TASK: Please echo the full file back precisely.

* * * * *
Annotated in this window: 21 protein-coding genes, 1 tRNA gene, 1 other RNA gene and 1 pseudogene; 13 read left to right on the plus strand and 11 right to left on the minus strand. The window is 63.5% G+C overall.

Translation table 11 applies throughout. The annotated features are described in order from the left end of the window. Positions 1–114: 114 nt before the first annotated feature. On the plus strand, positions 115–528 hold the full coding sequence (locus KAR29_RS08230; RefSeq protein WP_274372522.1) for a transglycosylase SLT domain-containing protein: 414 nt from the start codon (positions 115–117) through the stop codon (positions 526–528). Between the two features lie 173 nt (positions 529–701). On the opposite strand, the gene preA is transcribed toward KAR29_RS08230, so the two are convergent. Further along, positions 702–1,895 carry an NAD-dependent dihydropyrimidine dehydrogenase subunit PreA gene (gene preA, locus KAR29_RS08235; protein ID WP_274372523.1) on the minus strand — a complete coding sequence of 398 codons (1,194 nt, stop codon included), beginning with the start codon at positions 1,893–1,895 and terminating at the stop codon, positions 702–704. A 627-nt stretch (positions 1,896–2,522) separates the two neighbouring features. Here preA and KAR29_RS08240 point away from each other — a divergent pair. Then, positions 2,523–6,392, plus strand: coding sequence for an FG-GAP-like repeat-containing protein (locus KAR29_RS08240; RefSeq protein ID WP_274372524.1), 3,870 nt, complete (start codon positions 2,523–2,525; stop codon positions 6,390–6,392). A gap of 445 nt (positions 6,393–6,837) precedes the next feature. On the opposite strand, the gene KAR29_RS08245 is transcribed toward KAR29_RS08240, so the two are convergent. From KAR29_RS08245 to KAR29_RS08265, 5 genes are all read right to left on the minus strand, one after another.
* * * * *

Annotated in this window: 21 protein-coding genes, 1 tRNA gene, 1 other RNA gene and 1 pseudogene; 13 read left to right on the plus strand and 11 right to left on the minus strand. The window is 63.5% G+C overall.

Translation table 11 applies throughout. The annotated features are described in order from the left end of the window. Positions 1–114: 114 nt before the first annotated feature. On the plus strand, positions 115–528 hold the full coding sequence (locus KAR29_RS08230; RefSeq protein WP_274372522.1) for a transglycosylase SLT domain-containing protein: 414 nt from the start codon (positions 115–117) through the stop codon (positions 526–528). Between the two features lie 173 nt (positions 529–701). On the opposite strand, the gene preA is transcribed toward KAR29_RS08230, so the two are convergent. Further along, positions 702–1,895 carry an NAD-dependent dihydropyrimidine dehydrogenase subunit PreA gene (gene preA, locus KAR29_RS08235; protein ID WP_274372523.1) on the minus strand — a complete coding sequence of 398 codons (1,194 nt, stop codon included), beginning with the start codon at positions 1,893–1,895 and terminating at the stop codon, positions 702–704. A 627-nt stretch (positions 1,896–2,522) separates the two neighbouring features. Here preA and KAR29_RS08240 point away from each other — a divergent pair. Then, positions 2,523–6,392, plus strand: coding sequence for an FG-GAP-like repeat-containing protein (locus KAR29_RS08240; RefSeq protein ID WP_274372524.1), 3,870 nt, complete (start codon positions 2,523–2,525; stop codon positions 6,390–6,392). A gap of 445 nt (positions 6,393–6,837) precedes the next feature. On the opposite strand, the gene KAR29_RS08245 is transcribed toward KAR29_RS08240, so the two are convergent. From KAR29_RS08245 to KAR29_RS08265, 5 genes are all read right to left on the minus strand, one after another.